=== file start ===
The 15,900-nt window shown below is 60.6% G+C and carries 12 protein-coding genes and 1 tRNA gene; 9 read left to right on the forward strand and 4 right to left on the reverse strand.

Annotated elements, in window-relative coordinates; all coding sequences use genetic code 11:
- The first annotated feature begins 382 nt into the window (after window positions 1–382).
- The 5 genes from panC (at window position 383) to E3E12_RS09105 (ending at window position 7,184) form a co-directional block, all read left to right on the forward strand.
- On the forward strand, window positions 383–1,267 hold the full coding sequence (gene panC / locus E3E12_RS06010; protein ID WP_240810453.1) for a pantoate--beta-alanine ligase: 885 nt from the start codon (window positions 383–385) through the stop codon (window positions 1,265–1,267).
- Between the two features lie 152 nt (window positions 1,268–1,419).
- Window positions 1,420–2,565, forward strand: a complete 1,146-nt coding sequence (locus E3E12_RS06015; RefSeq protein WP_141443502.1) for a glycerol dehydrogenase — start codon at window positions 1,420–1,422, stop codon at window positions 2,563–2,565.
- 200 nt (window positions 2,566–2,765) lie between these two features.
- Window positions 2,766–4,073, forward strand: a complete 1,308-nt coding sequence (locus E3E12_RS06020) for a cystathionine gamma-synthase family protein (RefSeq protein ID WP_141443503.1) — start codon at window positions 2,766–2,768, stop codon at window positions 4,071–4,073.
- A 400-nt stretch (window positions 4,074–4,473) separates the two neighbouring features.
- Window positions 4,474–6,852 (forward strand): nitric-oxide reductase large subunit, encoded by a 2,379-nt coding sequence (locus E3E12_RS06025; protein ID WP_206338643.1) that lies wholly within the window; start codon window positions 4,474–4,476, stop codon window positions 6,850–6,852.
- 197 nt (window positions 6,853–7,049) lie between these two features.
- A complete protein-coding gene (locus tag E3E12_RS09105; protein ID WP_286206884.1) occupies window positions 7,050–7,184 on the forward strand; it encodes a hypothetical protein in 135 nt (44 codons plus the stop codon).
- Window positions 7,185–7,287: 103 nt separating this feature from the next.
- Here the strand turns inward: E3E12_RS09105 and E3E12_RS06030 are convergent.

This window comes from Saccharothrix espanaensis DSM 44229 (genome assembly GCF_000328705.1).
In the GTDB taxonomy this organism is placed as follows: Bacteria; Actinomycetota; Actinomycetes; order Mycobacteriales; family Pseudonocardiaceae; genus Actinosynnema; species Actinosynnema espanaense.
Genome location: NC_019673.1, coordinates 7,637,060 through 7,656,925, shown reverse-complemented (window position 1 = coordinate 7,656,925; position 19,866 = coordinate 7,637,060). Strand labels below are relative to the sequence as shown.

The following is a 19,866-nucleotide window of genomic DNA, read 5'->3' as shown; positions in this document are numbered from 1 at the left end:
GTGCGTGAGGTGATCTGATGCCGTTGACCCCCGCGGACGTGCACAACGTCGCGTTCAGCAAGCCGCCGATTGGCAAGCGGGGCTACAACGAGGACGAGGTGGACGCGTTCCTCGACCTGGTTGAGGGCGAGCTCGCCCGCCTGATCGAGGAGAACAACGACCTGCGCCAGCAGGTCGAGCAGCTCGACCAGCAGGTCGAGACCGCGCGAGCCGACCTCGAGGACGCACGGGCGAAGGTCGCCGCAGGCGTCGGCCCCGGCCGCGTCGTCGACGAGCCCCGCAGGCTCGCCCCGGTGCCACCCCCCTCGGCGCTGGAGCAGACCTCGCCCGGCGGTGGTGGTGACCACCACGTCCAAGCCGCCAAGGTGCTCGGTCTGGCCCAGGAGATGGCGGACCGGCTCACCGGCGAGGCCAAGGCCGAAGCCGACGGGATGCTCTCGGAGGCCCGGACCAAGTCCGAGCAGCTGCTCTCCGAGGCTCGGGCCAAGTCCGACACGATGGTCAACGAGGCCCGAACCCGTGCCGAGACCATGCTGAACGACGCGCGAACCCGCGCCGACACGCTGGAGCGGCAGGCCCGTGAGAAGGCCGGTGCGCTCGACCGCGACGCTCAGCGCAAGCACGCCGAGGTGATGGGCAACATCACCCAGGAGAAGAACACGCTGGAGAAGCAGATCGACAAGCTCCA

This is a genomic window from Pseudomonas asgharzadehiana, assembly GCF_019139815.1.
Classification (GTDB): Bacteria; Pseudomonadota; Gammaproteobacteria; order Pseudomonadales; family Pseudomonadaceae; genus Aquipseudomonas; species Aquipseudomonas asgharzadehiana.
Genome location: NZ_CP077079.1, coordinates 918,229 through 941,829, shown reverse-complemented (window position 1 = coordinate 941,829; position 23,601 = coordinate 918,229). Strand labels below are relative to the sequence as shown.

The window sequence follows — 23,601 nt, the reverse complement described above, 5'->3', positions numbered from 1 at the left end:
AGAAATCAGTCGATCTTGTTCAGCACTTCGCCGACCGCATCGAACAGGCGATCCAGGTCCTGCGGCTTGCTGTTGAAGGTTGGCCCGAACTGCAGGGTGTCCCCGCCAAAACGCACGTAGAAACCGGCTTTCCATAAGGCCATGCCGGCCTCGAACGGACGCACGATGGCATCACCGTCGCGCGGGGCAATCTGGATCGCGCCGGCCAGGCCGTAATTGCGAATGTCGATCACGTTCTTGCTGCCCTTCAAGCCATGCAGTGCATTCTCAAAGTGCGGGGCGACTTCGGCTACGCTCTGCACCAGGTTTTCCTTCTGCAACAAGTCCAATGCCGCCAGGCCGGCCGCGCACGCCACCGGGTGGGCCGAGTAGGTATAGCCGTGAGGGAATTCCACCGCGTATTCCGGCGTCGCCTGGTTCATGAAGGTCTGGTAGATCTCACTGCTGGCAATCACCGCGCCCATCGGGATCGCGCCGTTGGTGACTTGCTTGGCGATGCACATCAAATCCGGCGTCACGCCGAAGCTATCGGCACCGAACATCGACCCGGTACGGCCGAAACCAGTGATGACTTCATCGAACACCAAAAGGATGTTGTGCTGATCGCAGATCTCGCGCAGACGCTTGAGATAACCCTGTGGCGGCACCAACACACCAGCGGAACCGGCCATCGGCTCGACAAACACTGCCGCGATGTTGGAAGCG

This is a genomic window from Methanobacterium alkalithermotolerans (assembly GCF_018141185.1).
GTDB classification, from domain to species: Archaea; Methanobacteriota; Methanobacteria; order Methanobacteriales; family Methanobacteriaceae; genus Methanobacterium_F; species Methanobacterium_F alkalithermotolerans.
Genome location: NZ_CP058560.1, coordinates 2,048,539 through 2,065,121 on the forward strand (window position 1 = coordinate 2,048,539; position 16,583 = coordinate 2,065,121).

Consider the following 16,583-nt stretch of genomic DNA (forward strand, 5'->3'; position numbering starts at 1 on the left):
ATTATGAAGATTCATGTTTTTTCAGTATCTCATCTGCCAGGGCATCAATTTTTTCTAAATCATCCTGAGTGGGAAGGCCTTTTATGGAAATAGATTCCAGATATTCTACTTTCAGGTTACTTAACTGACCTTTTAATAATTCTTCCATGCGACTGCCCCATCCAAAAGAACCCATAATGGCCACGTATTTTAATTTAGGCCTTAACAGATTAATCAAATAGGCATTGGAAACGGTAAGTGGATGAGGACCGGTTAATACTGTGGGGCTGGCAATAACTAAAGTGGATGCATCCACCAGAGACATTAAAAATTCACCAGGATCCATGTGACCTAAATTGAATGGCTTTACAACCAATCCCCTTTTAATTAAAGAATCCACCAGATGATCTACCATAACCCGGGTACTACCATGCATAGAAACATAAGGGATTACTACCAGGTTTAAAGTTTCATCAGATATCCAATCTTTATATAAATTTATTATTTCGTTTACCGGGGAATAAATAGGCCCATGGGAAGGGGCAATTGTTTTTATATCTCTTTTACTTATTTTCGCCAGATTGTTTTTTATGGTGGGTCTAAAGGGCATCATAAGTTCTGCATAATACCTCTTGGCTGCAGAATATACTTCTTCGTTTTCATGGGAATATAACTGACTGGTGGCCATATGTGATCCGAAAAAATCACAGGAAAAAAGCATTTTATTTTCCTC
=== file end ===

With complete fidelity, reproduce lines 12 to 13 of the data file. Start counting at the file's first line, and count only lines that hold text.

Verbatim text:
- 197 nt (window positions 6,853–7,049) lie between these two features.
- A complete protein-coding gene (locus tag E3E12_RS09105; protein ID WP_286206884.1) occupies window positions 7,050–7,184 on the forward strand; it encodes a hypothetical protein in 135 nt (44 codons plus the stop codon).